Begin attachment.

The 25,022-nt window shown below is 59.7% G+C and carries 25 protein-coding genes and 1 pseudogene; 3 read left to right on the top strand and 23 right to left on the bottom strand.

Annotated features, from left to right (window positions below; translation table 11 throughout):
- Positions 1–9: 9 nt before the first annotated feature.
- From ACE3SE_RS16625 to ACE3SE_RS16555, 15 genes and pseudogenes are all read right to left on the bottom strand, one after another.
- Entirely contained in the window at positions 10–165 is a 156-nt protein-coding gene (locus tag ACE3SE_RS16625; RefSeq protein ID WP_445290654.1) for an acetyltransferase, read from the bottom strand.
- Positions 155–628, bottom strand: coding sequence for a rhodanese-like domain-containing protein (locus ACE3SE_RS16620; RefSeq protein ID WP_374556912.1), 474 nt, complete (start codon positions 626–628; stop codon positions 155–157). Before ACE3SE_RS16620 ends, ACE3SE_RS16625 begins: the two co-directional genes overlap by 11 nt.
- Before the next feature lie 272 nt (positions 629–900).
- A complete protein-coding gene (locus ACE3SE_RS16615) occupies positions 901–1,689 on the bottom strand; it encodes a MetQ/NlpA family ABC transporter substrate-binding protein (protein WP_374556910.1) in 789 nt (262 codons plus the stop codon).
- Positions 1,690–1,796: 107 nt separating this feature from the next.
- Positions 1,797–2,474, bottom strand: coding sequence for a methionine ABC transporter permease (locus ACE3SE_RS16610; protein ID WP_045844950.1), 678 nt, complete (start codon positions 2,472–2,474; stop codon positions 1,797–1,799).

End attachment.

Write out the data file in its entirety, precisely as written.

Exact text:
The 25,022-nt window shown below is 59.7% G+C and carries 25 protein-coding genes and 1 pseudogene; 3 read left to right on the top strand and 23 right to left on the bottom strand.

Annotated features, from left to right (window positions below; translation table 11 throughout):
- Positions 1–9: 9 nt before the first annotated feature.
- From ACE3SE_RS16625 to ACE3SE_RS16555, 15 genes and pseudogenes are all read right to left on the bottom strand, one after another.
- Entirely contained in the window at positions 10–165 is a 156-nt protein-coding gene (locus tag ACE3SE_RS16625; RefSeq protein ID WP_445290654.1) for an acetyltransferase, read from the bottom strand.
- Positions 155–628, bottom strand: coding sequence for a rhodanese-like domain-containing protein (locus ACE3SE_RS16620; RefSeq protein ID WP_374556912.1), 474 nt, complete (start codon positions 626–628; stop codon positions 155–157). Before ACE3SE_RS16620 ends, ACE3SE_RS16625 begins: the two co-directional genes overlap by 11 nt.
- Before the next feature lie 272 nt (positions 629–900).
- A complete protein-coding gene (locus ACE3SE_RS16615) occupies positions 901–1,689 on the bottom strand; it encodes a MetQ/NlpA family ABC transporter substrate-binding protein (protein WP_374556910.1) in 789 nt (262 codons plus the stop codon).
- Positions 1,690–1,796: 107 nt separating this feature from the next.
- Positions 1,797–2,474, bottom strand: coding sequence for a methionine ABC transporter permease (locus ACE3SE_RS16610; protein ID WP_045844950.1), 678 nt, complete (start codon positions 2,472–2,474; stop codon positions 1,797–1,799).